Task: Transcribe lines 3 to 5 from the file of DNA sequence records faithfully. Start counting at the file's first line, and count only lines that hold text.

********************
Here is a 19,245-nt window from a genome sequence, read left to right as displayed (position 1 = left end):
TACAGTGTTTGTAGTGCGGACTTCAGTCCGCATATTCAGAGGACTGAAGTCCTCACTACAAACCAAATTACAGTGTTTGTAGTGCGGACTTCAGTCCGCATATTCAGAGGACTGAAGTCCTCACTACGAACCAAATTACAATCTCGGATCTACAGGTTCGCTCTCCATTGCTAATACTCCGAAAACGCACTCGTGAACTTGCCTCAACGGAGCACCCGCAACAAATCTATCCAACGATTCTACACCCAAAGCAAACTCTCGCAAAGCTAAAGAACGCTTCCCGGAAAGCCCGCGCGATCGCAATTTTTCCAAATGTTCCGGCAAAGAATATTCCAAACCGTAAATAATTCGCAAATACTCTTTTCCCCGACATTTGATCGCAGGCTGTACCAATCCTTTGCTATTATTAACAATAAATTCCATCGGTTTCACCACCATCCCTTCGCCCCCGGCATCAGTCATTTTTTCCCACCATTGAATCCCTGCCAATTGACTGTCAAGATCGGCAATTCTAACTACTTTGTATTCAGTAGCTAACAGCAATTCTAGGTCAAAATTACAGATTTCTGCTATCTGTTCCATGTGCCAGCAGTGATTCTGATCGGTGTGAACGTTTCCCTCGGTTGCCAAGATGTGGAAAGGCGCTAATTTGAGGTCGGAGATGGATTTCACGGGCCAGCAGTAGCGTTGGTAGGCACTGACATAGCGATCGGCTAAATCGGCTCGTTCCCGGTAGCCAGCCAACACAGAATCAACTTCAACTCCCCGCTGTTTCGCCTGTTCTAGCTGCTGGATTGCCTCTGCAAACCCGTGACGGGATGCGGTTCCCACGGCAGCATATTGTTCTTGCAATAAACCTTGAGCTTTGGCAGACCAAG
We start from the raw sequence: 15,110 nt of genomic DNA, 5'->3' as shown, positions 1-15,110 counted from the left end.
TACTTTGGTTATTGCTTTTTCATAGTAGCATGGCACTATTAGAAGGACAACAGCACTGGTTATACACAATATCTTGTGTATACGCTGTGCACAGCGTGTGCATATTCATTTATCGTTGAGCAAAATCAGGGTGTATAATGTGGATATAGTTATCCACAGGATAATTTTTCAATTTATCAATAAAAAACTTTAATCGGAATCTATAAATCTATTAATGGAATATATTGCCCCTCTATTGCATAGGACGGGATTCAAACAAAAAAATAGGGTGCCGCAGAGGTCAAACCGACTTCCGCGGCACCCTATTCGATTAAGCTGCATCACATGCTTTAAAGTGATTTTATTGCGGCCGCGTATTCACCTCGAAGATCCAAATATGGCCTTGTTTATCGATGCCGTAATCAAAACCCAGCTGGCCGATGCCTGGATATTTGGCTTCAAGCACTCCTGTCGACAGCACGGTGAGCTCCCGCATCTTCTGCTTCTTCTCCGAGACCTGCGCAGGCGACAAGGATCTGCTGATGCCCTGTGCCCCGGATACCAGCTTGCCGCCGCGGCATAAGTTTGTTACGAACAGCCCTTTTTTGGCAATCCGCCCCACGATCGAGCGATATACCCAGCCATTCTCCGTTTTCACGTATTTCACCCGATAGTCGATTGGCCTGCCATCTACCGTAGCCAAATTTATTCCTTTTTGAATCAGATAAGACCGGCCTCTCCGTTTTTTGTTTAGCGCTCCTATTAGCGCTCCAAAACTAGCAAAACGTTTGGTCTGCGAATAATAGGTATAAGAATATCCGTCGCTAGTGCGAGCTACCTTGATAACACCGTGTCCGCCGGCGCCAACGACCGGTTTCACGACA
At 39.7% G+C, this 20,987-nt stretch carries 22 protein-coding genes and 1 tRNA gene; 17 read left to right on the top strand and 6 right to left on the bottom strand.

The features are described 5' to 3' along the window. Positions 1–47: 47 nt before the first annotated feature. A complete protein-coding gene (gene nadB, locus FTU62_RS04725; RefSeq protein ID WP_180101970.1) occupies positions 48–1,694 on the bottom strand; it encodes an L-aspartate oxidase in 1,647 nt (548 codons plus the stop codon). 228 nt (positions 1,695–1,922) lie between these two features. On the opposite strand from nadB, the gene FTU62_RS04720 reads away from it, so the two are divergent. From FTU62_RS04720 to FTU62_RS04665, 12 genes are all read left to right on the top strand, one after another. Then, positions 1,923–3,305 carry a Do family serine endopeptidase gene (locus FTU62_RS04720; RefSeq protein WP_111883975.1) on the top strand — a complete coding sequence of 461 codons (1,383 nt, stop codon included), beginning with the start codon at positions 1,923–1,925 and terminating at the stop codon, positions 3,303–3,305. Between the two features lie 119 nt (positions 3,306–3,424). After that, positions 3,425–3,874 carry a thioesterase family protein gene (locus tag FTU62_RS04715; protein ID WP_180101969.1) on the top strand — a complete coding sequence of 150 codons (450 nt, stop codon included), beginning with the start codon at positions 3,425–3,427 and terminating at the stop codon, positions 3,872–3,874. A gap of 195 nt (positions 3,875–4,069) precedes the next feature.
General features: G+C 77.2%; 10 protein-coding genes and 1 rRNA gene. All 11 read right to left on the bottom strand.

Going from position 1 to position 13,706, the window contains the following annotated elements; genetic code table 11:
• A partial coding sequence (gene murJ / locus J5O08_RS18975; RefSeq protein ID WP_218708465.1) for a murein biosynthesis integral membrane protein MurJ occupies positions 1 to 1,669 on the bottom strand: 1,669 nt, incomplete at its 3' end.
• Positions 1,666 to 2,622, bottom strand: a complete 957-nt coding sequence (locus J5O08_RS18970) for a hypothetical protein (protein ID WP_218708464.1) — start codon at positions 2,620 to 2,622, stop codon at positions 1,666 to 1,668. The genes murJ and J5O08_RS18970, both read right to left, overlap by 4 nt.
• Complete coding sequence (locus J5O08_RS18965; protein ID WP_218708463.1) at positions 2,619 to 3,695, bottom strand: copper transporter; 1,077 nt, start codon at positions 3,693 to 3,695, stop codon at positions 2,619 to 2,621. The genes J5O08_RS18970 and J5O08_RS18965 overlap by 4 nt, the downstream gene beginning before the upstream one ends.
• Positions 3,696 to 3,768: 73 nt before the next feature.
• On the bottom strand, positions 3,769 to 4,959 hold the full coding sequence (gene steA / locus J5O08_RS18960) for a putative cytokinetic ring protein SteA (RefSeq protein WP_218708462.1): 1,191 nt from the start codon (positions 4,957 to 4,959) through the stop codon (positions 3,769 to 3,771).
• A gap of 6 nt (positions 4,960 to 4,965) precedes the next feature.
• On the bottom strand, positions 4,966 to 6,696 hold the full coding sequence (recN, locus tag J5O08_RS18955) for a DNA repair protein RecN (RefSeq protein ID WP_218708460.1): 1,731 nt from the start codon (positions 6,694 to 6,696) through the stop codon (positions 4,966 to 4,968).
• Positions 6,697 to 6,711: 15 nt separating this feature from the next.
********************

We start from the raw sequence: 15,110 nt of genomic DNA, 5'->3' as shown, positions 1-15,110 counted from the left end.
TACTTTGGTTATTGCTTTTTCATAGTAGCATGGCACTATTAGAAGGACAACAGCACTGGTTATACACAATATCTTGTGTATACGCTGTGCACAGCGTGTGCATATTCATTTATCGTTGAGCAAAATCAGGGTGTATAATGTGGATATAGTTATCCACAGGATAATTTTTCAATTTATCAATAAAAAACTTTAATCGGAATCTATAAATCTATTAATGGAATATATTGCCCCTCTATTGCATAGGACGGGATTCAAACAAAAAAATAGGGTGCCGCAGAGGTCAAACCGACTTCCGCGGCACCCTATTCGATTAAGCTGCATCACATGCTTTAAAGTGATTTTATTGCGGCCGCGTATTCACCTCGAAGATCCAAATATGGCCTTGTTTATCGATGCCGTAATCAAAACCCAGCTGGCCGATGCCTGGATATTTGGCTTCAAGCACTCCTGTCGACAGCACGGTGAGCTCCCGCATCTTCTGCTTCTTCTCCGAGACCTGCGCAGGCGACAAGGATCTGCTGATGCCCTGTGCCCCGGATACCAGCTTGCCGCCGCGGCATAAGTTTGTTACGAACAGCCCTTTTTTGGCAATCCGCCCCACGATCGAGCGATATACCCAGCCATTCTCCGTTTTCACGTATTTCACCCGATAGTCGATTGGCCTGCCATCTACCGTAGCCAAATTTATTCCTTTTTGAATCAGATAAGACCGGCCTCTCCGTTTTTTGTTTAGCGCTCCTATTAGCGCTCCAAAACTAGCAAAACGTTTGGTCTGCGAATAATAGGTATAAGAATATCCGTCGCTAGTGCGAGCTACCTTGATAACACCGTGTCCGCCGGCGCCAACGACCGGTTTCACGACA
At 39.7% G+C, this 20,987-nt stretch carries 22 protein-coding genes and 1 tRNA gene; 17 read left to right on the top strand and 6 right to left on the bottom strand.